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Hongxin Zhu

Hongxin Zhu

Shanghai Jiao Tong University, China

Title: Loss of Rubicon Increases Autophagic Flux and Protects against Lipopolysaccharide-induced Cardiac Injury

Biography

Hongxin Zhu is an Associate Professor in Bio-X Institutes, Shanghai Jiao Tong University. He has completed his Ph.D. degree at the age of 29 from Fudan University and postdoctoral studies in UT Southwestern Medical Center at Dallas. He has been serving as an editorial board member of International Journal of Clinical Therapeutics and Diagnosis, and Journal of Biochemical and Pharmacological Research. He is a guest editor for the Journal of Medical Imaging and Health Informatics.

Abstract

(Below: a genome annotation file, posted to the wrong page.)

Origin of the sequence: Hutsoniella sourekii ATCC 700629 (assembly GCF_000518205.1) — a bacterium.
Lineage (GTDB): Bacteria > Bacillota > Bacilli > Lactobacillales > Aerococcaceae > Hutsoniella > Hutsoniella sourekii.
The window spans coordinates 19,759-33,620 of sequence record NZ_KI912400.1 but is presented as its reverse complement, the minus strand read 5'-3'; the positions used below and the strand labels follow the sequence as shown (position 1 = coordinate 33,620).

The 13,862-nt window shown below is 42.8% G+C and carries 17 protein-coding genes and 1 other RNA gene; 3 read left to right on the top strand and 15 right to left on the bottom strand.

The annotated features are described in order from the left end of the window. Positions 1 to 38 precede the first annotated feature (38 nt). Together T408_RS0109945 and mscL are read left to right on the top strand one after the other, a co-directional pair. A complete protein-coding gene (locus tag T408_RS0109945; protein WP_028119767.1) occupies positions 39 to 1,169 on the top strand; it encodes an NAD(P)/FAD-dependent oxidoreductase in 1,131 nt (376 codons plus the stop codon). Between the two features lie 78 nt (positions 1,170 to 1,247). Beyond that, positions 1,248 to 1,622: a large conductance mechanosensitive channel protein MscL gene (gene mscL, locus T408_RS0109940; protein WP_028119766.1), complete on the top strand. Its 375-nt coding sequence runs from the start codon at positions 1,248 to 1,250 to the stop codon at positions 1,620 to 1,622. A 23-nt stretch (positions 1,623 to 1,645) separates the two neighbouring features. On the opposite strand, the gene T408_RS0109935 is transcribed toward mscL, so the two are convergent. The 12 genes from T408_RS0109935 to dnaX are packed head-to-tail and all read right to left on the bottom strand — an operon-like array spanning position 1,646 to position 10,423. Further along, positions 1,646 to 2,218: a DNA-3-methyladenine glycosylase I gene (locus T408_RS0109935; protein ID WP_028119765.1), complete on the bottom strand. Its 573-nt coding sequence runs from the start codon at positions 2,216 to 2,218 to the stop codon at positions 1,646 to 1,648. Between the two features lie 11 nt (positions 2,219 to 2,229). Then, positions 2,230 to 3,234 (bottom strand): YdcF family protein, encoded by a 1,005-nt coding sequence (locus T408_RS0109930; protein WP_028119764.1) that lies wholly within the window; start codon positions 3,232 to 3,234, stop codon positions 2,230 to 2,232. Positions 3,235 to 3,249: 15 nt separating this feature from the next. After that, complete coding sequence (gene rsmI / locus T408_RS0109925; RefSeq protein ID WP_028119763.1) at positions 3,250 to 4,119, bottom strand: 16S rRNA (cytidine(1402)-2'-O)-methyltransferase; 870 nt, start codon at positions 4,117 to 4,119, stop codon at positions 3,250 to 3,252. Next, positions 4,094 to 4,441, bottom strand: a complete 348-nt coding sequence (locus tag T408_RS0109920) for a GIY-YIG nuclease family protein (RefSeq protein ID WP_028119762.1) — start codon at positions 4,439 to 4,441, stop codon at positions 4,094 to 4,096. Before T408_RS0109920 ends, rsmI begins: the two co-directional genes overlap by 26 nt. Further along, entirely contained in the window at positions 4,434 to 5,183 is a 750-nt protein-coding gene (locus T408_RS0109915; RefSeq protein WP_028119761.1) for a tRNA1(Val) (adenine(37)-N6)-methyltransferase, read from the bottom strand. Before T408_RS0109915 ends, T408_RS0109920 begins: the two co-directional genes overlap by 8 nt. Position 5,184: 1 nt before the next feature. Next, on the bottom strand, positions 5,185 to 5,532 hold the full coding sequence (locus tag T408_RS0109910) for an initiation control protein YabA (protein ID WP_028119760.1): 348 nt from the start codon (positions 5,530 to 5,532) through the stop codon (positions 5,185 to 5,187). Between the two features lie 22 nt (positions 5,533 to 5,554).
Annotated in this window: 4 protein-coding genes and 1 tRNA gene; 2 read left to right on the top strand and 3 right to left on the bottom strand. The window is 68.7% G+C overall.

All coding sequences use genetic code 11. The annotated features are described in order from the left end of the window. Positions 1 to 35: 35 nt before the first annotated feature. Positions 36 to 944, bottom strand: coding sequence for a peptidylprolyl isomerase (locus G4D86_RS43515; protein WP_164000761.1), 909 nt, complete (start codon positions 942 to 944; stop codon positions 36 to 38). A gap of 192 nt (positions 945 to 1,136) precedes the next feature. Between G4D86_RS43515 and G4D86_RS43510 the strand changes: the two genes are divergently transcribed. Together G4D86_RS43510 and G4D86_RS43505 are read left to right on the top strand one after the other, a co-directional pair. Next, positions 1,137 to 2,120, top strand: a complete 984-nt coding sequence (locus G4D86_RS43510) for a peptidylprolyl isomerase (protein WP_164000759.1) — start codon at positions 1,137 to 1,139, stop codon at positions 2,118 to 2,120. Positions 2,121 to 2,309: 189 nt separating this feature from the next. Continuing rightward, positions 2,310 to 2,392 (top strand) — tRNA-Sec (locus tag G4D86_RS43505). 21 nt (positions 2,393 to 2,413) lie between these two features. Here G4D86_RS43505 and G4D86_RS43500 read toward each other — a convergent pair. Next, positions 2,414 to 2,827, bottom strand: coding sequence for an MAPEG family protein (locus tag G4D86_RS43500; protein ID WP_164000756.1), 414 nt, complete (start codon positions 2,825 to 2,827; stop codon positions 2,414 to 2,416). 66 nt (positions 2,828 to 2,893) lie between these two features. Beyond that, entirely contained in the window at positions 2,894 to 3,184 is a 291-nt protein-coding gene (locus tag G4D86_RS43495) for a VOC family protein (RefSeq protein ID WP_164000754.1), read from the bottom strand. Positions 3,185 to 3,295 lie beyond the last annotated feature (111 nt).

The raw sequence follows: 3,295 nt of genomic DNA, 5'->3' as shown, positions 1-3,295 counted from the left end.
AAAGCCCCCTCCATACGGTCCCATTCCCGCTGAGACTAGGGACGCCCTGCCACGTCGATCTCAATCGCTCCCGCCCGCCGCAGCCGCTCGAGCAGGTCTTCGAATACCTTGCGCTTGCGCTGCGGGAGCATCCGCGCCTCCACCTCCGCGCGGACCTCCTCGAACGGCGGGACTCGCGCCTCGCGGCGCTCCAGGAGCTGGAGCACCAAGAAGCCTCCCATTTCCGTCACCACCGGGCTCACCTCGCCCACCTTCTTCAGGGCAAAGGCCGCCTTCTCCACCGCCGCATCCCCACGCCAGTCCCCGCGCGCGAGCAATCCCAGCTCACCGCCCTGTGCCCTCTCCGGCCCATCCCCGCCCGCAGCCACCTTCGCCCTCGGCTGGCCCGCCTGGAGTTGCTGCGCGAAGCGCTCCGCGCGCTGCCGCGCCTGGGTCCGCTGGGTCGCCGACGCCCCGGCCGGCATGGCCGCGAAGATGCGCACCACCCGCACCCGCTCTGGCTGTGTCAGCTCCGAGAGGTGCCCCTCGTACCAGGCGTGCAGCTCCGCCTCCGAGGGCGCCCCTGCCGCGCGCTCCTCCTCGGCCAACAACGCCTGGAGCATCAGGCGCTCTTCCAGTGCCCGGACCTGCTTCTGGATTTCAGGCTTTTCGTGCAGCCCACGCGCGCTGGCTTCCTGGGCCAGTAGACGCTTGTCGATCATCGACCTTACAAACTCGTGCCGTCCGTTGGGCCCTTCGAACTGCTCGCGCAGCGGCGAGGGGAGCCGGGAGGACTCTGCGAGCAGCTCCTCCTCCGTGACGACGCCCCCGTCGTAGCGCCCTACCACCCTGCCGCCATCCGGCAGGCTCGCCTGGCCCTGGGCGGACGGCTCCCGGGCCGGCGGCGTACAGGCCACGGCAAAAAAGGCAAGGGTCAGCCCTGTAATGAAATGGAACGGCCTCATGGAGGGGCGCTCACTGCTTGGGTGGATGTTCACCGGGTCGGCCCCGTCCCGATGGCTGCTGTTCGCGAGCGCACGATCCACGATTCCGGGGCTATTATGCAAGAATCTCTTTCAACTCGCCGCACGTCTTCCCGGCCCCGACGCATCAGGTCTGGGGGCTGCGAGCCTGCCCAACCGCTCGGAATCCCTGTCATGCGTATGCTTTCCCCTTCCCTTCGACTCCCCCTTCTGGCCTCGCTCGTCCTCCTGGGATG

Autophagy is required to maintain cardiac myocyte homeostasis. Cardiac autophagy is up-regulated in response to a variety of factors and enhanced autophagy in the heart can be either adaptive or maladaptive depending upon the context. Previous in vitro studies has shown that rubicon, a component of PI3KC3 complex, suppresses autophagosome/endosome maturation by sequestering UVRAG, which prevents Rab7 activation. We have recently demonstrated that UVRAG deficiency causes impairment of autophagic flux in the heart, leading to age-related cardiomyopathy and cardiac dysfunction accompanied by enhanced inflammation. In this study, we hypothesize that loss of rubicon increased autophagic flux in the heart and protected against sepsis-induced cardiac injury. Rubicon knockout mice were generated by insertion of PiggyBac construct into intron 1 of rubicon gene and loss of rubicon in various tissues were demonstrated by reverse transcription polymerase chain reaction (RT-PCR) and western blot. Rubicon deficiency increased autophagic flux without altering transcript expression of autophagy-related genes in the heart. At baseline, cardiac morphology and function were preserved in rubicon-deficient mice. To determine the effect of rubicon deficiency on inflammatory heart disease, we treated rubicon-deficient mice and corresponding wild type (WT) controls with lipopolysaccharide (LPS). Rubicon deficiency prolonged survival of LPS-treated mice. Quantitative RT-PCR revealed that LPS-induced expression of inflammatory cytokines was attenuated in rubicon-deficient hearts. Autophagy was further enhanced in the heart from rubicon-deficient mice compared with WT controls in response to LPS. In conclusion, Rubicon deficiency enhances cardiac autophagy and attenuates sepsis-induced cardiac injury.

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